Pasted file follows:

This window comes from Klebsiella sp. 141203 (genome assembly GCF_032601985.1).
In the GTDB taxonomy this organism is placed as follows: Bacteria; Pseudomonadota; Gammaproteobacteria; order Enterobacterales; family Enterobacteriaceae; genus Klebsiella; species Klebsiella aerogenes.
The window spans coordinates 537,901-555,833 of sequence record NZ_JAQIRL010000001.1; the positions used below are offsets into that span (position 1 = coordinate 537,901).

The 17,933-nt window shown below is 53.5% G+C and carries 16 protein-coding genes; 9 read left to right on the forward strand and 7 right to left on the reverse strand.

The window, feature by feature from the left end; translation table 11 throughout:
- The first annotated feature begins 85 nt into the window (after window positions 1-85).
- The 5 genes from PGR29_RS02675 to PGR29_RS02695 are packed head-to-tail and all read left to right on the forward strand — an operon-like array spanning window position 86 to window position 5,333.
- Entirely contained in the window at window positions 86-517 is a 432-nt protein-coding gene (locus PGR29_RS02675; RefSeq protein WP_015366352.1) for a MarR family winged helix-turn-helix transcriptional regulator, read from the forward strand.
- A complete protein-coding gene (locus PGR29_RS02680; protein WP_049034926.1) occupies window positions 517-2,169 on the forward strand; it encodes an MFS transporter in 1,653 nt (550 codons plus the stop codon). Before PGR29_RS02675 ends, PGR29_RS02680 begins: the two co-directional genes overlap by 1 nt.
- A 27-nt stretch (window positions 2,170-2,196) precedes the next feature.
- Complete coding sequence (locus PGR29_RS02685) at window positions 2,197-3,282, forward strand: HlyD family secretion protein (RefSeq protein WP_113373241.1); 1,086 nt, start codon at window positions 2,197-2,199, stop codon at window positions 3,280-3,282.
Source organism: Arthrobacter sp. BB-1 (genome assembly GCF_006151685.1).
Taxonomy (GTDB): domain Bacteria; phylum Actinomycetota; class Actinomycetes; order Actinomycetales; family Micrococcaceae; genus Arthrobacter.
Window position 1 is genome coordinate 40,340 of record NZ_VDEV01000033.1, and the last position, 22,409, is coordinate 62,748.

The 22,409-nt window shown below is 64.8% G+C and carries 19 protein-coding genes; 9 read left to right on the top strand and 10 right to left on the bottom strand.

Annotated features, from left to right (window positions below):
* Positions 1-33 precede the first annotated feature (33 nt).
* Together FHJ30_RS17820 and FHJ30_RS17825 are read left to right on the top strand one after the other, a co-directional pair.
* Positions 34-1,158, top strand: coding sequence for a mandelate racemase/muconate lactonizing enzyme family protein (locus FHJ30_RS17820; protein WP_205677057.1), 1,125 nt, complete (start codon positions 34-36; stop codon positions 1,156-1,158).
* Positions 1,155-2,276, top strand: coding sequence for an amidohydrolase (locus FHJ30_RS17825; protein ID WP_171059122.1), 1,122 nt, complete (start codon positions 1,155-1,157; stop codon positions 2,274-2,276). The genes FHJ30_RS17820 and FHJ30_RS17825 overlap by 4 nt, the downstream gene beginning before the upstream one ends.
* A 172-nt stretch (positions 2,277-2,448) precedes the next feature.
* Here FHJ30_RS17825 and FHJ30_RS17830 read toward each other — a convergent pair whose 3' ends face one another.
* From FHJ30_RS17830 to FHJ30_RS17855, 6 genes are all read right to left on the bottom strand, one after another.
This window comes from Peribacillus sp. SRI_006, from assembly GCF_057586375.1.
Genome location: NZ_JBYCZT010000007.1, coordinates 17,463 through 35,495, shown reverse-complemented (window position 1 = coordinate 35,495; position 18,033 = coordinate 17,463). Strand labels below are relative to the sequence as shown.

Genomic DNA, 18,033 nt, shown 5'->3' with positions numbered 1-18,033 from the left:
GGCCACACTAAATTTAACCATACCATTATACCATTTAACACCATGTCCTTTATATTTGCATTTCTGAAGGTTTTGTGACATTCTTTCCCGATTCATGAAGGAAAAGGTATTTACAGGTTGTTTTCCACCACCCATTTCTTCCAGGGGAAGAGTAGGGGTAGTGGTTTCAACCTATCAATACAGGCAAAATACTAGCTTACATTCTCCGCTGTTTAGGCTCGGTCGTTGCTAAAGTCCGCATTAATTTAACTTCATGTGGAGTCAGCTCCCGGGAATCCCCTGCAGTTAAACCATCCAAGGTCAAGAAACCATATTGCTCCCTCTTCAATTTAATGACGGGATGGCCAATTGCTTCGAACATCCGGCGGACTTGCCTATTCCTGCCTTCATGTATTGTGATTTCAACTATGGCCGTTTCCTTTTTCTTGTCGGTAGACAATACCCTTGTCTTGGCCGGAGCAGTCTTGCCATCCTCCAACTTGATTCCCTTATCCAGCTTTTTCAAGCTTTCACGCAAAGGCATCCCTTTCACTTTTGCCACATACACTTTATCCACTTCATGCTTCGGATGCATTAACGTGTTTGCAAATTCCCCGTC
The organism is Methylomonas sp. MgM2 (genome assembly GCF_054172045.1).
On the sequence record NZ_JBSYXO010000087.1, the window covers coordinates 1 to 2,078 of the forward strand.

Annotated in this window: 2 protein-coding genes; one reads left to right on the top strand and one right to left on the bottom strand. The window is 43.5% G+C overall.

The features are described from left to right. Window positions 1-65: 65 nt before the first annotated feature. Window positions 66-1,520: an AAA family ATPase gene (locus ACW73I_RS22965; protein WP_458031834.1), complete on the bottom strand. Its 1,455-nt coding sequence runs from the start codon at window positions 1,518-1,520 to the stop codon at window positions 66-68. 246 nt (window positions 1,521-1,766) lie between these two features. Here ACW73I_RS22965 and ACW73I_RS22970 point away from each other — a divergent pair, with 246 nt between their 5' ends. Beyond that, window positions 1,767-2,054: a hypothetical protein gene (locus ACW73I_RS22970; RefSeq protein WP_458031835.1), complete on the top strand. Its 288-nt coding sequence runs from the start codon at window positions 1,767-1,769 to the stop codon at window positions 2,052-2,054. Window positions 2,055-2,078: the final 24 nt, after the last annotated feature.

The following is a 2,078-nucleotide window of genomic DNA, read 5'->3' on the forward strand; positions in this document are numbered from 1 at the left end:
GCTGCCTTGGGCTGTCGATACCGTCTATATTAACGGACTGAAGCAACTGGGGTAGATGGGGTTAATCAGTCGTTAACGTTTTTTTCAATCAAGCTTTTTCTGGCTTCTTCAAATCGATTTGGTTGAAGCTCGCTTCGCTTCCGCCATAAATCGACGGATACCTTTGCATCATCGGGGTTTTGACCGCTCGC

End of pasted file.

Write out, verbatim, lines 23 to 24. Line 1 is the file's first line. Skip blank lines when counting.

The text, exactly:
* From FHJ30_RS17830 to FHJ30_RS17855, 6 genes are all read right to left on the bottom strand, one after another.
This window comes from Peribacillus sp. SRI_006, from assembly GCF_057586375.1.